As illustrated in the flowchart 370, a rocking of the viewing of the map data can be performed substantially automatically after defining a focal point and moving a VC relative to the data. Returning reference to FIGS. 15A and 15B a three dimensional object 400 is illustrated in FIG. 15A. The three dimensional object 400 can be any appropriate object and is illustrated as a “T” for simplicity of the current discussion. A focal point F can be identified, as in block 378. The vertical or y-axis can also be identified relative to the data. A virtual camera (VC) can be determined or positioned at some radius (R) along the x-axis. An arc a can also be defined, as in block 380. As discussed above, a direction and the time step of the VC can then be identified in blocks 384 and 386 and the VC can move.

As illustrated in FIG. 15B, once the VC has moved a first time step, (i+1), the perspective of the virtual camera has changed relative to the three dimensional data 400 from the initial position “I” of the VC. A different perspective can show hidden data or data not viewable from the first perspective at position (i) on the arc α. For example, an open or hollow area 402 is clearly seen from the second perspective at the first time step (i+1) that can not be seen due to the surface data 404 at the first perspective at the first point (i).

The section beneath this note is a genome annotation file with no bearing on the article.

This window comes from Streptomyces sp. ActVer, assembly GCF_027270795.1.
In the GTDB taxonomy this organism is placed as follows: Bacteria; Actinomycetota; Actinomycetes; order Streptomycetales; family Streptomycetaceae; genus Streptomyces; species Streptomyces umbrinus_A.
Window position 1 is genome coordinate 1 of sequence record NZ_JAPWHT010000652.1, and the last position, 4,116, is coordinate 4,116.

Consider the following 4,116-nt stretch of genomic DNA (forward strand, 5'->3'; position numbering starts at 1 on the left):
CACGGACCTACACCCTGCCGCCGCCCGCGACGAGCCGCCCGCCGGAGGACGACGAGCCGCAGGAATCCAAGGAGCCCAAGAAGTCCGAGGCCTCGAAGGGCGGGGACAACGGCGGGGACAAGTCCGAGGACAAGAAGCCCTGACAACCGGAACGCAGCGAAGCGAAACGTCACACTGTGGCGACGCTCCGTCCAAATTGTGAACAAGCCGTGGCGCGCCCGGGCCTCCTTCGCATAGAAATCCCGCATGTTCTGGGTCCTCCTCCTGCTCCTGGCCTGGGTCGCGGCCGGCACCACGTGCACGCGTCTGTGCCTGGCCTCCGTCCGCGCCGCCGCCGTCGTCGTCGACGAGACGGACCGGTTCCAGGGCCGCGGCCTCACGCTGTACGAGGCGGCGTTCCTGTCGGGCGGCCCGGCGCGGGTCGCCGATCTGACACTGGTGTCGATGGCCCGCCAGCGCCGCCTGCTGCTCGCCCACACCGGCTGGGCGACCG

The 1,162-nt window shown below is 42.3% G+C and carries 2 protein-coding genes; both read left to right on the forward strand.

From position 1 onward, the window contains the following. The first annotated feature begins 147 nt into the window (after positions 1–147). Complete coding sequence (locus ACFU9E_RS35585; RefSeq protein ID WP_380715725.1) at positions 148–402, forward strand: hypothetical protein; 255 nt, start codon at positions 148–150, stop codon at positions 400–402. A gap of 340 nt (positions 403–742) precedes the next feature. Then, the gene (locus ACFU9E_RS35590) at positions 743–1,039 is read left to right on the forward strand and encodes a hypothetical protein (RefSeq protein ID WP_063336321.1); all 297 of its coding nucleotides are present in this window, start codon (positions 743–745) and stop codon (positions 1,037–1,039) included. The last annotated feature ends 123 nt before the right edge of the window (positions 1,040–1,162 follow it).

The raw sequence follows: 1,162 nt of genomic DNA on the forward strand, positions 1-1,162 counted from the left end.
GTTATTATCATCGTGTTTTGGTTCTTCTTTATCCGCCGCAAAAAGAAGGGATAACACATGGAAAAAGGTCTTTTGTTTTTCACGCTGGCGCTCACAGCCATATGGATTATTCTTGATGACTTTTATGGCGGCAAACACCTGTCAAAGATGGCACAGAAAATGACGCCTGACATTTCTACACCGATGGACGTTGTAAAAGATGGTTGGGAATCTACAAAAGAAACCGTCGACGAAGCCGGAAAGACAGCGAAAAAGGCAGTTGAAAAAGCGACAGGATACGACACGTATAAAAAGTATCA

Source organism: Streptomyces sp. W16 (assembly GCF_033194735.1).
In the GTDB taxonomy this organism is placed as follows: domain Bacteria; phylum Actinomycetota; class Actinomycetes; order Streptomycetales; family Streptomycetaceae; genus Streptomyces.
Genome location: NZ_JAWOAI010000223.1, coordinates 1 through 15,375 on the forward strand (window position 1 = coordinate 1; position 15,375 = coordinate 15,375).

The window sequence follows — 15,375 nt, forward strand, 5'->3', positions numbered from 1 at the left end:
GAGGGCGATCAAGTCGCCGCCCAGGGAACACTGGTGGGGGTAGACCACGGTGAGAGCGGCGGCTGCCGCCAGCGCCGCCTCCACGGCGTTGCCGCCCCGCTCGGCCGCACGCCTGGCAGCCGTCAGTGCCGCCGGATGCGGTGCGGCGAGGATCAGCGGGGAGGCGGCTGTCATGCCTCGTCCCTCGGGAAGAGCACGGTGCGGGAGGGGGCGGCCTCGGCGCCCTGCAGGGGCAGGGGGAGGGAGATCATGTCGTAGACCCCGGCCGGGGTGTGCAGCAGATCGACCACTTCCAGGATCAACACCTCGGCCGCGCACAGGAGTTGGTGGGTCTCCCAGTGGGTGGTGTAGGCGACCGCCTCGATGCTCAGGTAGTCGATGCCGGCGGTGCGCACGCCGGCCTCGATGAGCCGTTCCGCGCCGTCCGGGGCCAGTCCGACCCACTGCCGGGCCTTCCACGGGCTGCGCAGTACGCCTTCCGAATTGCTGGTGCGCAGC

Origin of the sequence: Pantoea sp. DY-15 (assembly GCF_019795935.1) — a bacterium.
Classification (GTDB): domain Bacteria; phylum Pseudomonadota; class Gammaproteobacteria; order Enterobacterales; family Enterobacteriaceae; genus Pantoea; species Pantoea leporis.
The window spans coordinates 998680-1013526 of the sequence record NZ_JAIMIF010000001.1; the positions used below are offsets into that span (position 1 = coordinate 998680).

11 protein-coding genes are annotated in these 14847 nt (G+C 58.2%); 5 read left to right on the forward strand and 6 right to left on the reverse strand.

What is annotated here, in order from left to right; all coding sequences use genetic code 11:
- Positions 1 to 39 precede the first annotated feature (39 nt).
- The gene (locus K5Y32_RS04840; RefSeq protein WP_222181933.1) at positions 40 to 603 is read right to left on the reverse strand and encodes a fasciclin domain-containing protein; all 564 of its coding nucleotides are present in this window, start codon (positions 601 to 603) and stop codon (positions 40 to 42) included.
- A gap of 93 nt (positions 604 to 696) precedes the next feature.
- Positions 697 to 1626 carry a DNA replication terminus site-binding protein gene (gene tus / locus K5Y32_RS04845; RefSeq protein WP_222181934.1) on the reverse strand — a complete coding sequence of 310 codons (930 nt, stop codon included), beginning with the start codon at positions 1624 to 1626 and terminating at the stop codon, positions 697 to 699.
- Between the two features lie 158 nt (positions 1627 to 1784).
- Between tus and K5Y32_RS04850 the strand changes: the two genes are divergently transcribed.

The VC can continue to move along the arc as discussed in the flowchart 370. Once the VC reaches a final point (f), which can be two time steps (i.e., i+2), the virtual camera (VC) can switch directions, such as in block 394, or be stopped such as in the user 22 stopping the rocking in block 390. Regardless, the changed perspective relative to the data 400 can allow the user 22 to more clearly understand the data 400 in its three dimensional nature even though the display is a substantially two dimensional display, such as the display 58. The rocking can enhance the user's perception of the spatial relationships of the data displayed on the display device.

Implantable Device

As discussed above, the PSU 40 can be used to implant any appropriate system, for example an implantable medical device (IMD) 600 can be implanted, shown in FIG. 16. The IMD 600 and its associated lead or leads 120 can be implanted without the external imaging device 28. Although, it will be understood, that the imaging device 28, or appropriate imaging device, can be used during an implantation procedure, such as to confirm placement of the lead 120 once positioned with the PSU 40. It will also be understood, that the PSU 40 can be used to supplement placement of an implantable member, such as the lead 120, with the imaging device 28, to reduce the number of images acquired, or eliminate direct imaging of the patient 26 and instruments entirely.